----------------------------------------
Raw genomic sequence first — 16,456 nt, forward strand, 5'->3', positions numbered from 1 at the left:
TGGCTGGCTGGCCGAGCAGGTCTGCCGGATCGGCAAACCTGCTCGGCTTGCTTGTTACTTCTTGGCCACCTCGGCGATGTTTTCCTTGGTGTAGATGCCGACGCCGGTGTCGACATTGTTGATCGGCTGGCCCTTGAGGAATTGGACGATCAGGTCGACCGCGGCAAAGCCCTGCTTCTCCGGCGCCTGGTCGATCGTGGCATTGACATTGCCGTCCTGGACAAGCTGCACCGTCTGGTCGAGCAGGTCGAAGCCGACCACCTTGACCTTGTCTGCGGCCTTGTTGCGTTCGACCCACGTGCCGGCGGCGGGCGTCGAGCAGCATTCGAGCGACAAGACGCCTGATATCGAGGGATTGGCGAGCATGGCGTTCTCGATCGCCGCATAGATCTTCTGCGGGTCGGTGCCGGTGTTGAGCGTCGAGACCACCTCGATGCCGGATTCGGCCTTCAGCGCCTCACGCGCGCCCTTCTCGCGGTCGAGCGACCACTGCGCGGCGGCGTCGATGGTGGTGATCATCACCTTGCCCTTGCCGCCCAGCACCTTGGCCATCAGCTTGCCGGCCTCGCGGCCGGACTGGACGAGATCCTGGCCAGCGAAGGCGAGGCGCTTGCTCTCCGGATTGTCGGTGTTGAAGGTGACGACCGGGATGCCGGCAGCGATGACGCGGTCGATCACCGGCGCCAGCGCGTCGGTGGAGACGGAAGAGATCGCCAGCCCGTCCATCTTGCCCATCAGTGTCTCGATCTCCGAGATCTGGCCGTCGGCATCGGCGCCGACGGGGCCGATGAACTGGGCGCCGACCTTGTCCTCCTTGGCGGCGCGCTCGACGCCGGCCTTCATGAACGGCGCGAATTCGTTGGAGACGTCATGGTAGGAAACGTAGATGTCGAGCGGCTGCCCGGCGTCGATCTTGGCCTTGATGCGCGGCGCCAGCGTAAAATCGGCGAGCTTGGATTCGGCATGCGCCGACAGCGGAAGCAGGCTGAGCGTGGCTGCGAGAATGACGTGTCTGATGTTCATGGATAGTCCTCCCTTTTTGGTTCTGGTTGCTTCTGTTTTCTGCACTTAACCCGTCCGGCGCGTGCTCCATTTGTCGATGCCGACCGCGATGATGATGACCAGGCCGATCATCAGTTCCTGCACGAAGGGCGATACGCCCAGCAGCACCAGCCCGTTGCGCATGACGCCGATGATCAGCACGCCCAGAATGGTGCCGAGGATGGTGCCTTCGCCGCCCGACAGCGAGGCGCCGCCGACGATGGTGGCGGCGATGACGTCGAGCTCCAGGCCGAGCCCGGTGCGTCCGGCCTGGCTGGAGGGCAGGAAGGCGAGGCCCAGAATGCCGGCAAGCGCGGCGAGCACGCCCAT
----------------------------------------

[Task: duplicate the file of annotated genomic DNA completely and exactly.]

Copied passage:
Raw genomic sequence first — 16,456 nt, forward strand, 5'->3', positions numbered from 1 at the left:
TGGCTGGCTGGCCGAGCAGGTCTGCCGGATCGGCAAACCTGCTCGGCTTGCTTGTTACTTCTTGGCCACCTCGGCGATGTTTTCCTTGGTGTAGATGCCGACGCCGGTGTCGACATTGTTGATCGGCTGGCCCTTGAGGAATTGGACGATCAGGTCGACCGCGGCAAAGCCCTGCTTCTCCGGCGCCTGGTCGATCGTGGCATTGACATTGCCGTCCTGGACAAGCTGCACCGTCTGGTCGAGCAGGTCGAAGCCGACCACCTTGACCTTGTCTGCGGCCTTGTTGCGTTCGACCCACGTGCCGGCGGCGGGCGTCGAGCAGCATTCGAGCGACAAGACGCCTGATATCGAGGGATTGGCGAGCATGGCGTTCTCGATCGCCGCATAGATCTTCTGCGGGTCGGTGCCGGTGTTGAGCGTCGAGACCACCTCGATGCCGGATTCGGCCTTCAGCGCCTCACGCGCGCCCTTCTCGCGGTCGAGCGACCACTGCGCGGCGGCGTCGATGGTGGTGATCATCACCTTGCCCTTGCCGCCCAGCACCTTGGCCATCAGCTTGCCGGCCTCGCGGCCGGACTGGACGAGATCCTGGCCAGCGAAGGCGAGGCGCTTGCTCTCCGGATTGTCGGTGTTGAAGGTGACGACCGGGATGCCGGCAGCGATGACGCGGTCGATCACCGGCGCCAGCGCGTCGGTGGAGACGGAAGAGATCGCCAGCCCGTCCATCTTGCCCATCAGTGTCTCGATCTCCGAGATCTGGCCGTCGGCATCGGCGCCGACGGGGCCGATGAACTGGGCGCCGACCTTGTCCTCCTTGGCGGCGCGCTCGACGCCGGCCTTCATGAACGGCGCGAATTCGTTGGAGACGTCATGGTAGGAAACGTAGATGTCGAGCGGCTGCCCGGCGTCGATCTTGGCCTTGATGCGCGGCGCCAGCGTAAAATCGGCGAGCTTGGATTCGGCATGCGCCGACAGCGGAAGCAGGCTGAGCGTGGCTGCGAGAATGACGTGTCTGATGTTCATGGATAGTCCTCCCTTTTTGGTTCTGGTTGCTTCTGTTTTCTGCACTTAACCCGTCCGGCGCGTGCTCCATTTGTCGATGCCGACCGCGATGATGATGACCAGGCCGATCATCAGTTCCTGCACGAAGGGCGATACGCCCAGCAGCACCAGCCCGTTGCGCATGACGCCGATGATCAGCACGCCCAGAATGGTGCCGAGGATGGTGCCTTCGCCGCCCGACAGCGAGGCGCCGCCGACGATGGTGGCGGCGATGACGTCGAGCTCCAGGCCGAGCCCGGTGCGTCCGGCCTGGCTGGAGGGCAGGAAGGCGAGGCCCAGAATGCCGGCAAGCGCGGCGAGCACGCCCAT